A prominent state education group has recalled an online report that presented the number and percentage of schools that states have identified as needing improvement under the No Child Left Behind Act.
Saying that journalists had used the data to make “unwarranted negative assessments” of the quality of states’ schools, the Education Commission of the States said in a widely distributed e-mail on March 31 that it had removed the six-page document from its Web site and wouldn’t distribute it further.
The document warned against judging states based on the number and percentage of schools failing to make adequate yearly progress, or AYP, under the federal law. But the disclaimer didn’t explain specifically that judging the quality of state school systems by comparing the data isn’t valid because each state sets its own AYP standards.
Though ECS officials said the data were accurate, they withdrew the report because of the way the information was being interpreted.
“What I felt was not there, was the correct interpretation of what [the numbers] meant,” Piedad F. Robertson, the president of the bipartisan, Denver-based clearinghouse on state education policies said in an interview last week.
The incident is the latest example of the way newly accessible data are changing how the public views schools. It also demonstrates why state officials are wary of efforts that produce state-by-state data on student achievement.
For example, a new Web site produced by Standard & Poor’s and state officials allows users to compare schools’ student-achievement data within their own states. That kind of comparison is valid, state officials say, because those schools administer the same tests and are expected to hold students to the same standards. (“Online Tools For Sizing Up Schools Debut,” March 30, 2005.)
But if the site’s users want to compare a state’s student achievement with another state’s, they are able to look only at scores on the National Assessment of Educational Progress and college-entrance exams—the only testing programs given in every state.
The ECS report, which was released online last month, documented the number and percentage of schools in every state that are in various stages of school improvement under the federal law. Those stages range from the mandate that schools in the first year of an improvement plan offer students a transfer to another public school, to the implementation of a state-approved school improvement plan in the fifth year.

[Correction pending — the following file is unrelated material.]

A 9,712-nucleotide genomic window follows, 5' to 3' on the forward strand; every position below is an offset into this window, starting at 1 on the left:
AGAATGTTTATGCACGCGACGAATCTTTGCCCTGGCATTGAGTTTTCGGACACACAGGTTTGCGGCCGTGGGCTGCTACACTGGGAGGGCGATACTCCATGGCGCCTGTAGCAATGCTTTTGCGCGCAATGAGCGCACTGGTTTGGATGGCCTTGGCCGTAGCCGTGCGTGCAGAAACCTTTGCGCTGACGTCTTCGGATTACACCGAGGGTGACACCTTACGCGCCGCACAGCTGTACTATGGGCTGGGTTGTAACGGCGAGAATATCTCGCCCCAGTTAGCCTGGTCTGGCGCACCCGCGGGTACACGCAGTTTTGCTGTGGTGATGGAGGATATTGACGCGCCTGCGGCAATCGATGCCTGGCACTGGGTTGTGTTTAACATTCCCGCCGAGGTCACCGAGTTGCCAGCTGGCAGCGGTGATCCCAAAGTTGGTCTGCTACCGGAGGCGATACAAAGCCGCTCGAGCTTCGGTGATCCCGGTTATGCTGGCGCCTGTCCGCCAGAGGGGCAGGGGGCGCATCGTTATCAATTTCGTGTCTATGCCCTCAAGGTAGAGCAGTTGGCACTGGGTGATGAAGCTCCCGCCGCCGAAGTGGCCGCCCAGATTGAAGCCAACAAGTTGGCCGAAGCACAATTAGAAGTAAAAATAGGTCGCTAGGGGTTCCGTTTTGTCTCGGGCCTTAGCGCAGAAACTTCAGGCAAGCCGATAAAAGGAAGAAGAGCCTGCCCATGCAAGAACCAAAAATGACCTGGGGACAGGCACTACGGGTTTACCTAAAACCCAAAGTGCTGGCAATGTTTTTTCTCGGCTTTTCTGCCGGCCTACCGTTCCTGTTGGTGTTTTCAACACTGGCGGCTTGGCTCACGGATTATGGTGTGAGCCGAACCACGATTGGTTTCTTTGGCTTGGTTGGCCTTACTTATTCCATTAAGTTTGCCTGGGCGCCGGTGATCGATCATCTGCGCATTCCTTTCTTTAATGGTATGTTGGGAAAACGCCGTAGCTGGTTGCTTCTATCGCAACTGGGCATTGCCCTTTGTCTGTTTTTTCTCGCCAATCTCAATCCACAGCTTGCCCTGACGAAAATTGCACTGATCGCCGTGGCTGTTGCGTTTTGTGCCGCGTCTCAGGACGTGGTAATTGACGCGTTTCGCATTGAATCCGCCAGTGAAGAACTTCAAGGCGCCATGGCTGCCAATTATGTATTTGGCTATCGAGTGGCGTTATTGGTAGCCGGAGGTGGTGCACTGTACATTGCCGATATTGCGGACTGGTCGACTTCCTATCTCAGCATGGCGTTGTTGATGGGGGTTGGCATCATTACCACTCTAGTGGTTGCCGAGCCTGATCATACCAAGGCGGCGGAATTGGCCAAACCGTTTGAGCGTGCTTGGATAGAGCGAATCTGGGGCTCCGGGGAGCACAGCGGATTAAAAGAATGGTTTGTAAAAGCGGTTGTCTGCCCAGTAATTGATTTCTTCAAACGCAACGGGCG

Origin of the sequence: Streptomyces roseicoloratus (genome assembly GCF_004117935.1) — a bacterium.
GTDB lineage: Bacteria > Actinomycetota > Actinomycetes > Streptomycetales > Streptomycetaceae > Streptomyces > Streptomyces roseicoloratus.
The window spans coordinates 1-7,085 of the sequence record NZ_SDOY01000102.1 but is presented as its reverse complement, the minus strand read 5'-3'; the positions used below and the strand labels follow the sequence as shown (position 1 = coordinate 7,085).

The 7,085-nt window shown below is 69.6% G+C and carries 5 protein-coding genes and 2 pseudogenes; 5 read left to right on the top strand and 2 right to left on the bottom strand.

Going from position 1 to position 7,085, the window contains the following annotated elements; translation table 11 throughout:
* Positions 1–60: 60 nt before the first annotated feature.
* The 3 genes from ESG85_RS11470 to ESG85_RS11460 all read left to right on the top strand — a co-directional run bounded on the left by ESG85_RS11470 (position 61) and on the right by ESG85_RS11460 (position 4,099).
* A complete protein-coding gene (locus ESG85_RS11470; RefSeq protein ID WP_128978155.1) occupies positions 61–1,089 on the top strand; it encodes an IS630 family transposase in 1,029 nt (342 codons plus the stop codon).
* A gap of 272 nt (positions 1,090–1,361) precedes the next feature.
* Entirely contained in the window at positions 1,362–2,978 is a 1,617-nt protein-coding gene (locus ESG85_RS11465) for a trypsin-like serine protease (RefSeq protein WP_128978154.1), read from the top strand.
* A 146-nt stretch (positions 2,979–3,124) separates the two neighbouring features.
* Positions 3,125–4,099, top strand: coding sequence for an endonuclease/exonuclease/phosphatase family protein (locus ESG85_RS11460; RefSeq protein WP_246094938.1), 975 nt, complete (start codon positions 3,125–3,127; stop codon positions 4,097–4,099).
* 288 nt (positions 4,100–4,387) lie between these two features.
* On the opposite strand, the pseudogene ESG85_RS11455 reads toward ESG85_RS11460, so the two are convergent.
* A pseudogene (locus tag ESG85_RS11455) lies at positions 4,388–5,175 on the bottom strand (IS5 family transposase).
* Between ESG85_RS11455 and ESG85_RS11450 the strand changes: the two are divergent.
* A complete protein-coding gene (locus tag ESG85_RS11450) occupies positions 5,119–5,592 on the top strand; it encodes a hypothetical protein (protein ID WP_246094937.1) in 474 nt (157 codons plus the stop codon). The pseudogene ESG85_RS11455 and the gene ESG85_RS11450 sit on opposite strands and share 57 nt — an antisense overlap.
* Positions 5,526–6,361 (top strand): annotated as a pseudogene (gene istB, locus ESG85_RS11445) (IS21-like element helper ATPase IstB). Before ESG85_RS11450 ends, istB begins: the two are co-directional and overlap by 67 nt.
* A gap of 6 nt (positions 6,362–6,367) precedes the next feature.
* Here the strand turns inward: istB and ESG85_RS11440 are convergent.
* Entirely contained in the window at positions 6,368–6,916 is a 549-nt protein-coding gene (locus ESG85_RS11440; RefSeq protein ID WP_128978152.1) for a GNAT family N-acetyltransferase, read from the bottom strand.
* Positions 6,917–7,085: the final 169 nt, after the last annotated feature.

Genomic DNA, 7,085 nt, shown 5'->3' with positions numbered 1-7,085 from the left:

The data were presented in a state-by-state table at the end of the report.
The report explained that the numbers and percentages of schools not making AYP vary between states because of a variety of differences in the ways states are implementing the 3-year-old law, a reauthorization of the Elementary and Secondary Education Act. It said states’ standards differ, as do the difficulty of their tests and their short-term goals for making adequate progress.
But some journalists glossed over such warnings in their reporting, ECS officials said.
In Hawaii, for example, the Honolulu Star-Bulletin ran a story headlined: “Isle Schools Fare the Worst.” The story highlighted the ECS report’s finding that 10 percent of Hawaii’s schools were in their fifth and last year of needing improvement—the highest percentage in the nation.
Hawaii has 28 of its 284 schools at that stage because it has set ambitious AYP targets, a state spokesman said. It was unfair to label the state’s schools as the worst in the nation because those schools might actually have higher student achievement than in states with lower AYP goals, said Greg Knudsen, the spokesman for the state department of education.
State-to-state comparisons of AYP numbers are unfair “because states have such different standards and different timetables,” Mr. Knudsen said.
In the only other news story cited by ECS officials, a March 29 story in the Arkansas Democrat-Gazette said Arkansas “has some of the highest percentages in the nation of public schools categorized as academically troubled.”
Two days later, an editorial said the report gives “Arkansas its usual, bottom-feeder ranking” on school quality.
The information collected does include worthwhile data, Mr. Knudsen of the Hawaii education department and Todd Ziebarth, the author of the report, agreed.
State officials could look at the number of schools each state is identifying as failing to achieve AYP, said Mr. Ziebarth, a policy analyst for Augenblick, Palaich and Associates, a Denver-based consulting firm that conducted the research for the ECS.
In doing so, he suggested, they can determine if they are labeling too many or too few schools as not reaching their goals. He said states also could find other states that have had experience with the interventions available for schools needing help, such as restructuring of those schools’ programs and staffs. “It helps to provoke states to think about how their system compares to others,” he said.
But Ms. Robertson said that while such information is useful, the ECS plans to produce reports that highlight states’ progress in complying with the law.
“What we need to concentrate on is working with every individual state,” said Ms. Robertson, a former president of Santa Monica College near Los Angeles who became president of the ECS Feb. 1.